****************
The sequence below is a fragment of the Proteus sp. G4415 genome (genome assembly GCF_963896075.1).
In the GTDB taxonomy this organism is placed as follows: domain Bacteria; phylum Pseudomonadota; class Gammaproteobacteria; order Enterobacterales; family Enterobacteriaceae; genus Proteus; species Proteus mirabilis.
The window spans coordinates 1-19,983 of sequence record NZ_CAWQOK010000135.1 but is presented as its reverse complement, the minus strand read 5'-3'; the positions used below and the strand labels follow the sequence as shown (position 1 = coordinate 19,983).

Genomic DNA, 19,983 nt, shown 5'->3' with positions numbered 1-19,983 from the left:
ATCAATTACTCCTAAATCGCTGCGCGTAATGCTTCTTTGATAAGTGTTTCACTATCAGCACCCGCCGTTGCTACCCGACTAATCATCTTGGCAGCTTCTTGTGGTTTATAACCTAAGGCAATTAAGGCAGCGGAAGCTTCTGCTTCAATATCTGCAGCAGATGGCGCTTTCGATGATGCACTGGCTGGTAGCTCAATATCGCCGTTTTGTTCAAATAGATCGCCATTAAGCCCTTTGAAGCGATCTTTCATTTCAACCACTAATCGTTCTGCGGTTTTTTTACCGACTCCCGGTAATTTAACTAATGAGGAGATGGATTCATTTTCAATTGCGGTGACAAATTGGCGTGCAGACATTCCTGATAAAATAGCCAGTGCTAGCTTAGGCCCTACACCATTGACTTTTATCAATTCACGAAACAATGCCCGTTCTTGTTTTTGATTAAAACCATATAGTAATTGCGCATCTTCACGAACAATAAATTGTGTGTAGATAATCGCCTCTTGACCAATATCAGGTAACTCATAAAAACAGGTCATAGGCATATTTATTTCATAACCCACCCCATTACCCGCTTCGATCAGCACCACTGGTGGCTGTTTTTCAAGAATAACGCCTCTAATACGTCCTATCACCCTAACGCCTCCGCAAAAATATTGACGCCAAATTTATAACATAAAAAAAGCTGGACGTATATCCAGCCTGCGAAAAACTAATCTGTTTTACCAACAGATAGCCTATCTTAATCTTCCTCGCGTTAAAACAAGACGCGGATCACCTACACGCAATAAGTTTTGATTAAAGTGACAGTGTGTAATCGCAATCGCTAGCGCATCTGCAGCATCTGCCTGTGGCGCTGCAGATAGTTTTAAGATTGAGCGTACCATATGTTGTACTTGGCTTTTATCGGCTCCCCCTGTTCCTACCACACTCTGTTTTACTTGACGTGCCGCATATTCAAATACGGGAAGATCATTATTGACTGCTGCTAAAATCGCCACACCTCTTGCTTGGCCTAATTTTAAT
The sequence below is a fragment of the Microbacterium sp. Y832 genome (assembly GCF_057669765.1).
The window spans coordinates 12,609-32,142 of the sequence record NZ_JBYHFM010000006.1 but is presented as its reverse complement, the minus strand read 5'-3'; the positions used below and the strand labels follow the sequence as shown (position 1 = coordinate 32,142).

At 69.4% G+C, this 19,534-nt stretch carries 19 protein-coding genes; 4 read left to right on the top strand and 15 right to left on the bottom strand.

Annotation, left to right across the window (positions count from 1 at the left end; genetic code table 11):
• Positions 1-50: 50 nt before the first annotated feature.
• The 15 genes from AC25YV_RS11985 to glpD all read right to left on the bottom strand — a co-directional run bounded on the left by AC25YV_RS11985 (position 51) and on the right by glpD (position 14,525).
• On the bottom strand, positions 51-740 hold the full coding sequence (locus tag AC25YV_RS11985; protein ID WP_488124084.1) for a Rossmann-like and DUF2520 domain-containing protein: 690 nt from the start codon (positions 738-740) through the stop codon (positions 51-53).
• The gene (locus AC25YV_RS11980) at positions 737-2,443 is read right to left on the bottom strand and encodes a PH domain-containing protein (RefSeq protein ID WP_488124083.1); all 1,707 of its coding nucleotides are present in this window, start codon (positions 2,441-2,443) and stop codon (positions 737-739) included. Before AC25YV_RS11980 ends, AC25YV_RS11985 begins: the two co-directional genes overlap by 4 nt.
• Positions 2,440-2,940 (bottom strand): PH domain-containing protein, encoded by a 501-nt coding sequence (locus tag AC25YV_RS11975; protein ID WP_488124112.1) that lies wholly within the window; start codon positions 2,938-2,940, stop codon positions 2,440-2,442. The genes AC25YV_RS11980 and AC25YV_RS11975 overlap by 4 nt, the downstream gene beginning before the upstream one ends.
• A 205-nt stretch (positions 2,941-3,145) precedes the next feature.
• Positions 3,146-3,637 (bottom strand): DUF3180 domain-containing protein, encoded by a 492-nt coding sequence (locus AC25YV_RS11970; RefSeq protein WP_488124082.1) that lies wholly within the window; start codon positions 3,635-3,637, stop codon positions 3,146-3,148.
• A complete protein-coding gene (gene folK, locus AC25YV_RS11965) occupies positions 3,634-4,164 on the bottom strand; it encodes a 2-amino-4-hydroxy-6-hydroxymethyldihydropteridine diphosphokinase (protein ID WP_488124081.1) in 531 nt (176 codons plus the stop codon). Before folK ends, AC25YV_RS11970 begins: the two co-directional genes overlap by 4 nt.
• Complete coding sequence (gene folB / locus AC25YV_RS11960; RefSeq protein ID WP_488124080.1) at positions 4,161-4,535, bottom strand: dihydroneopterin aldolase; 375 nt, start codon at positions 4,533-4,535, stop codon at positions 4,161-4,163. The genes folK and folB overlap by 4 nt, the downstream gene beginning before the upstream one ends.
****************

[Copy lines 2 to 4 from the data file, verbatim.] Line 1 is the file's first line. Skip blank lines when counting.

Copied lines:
In the GTDB taxonomy this organism is placed as follows: domain Bacteria; phylum Pseudomonadota; class Gammaproteobacteria; order Enterobacterales; family Enterobacteriaceae; genus Proteus; species Proteus mirabilis.
The window spans coordinates 1-19,983 of sequence record NZ_CAWQOK010000135.1 but is presented as its reverse complement, the minus strand read 5'-3'; the positions used below and the strand labels follow the sequence as shown (position 1 = coordinate 19,983).

Genomic DNA, 19,983 nt, shown 5'->3' with positions numbered 1-19,983 from the left: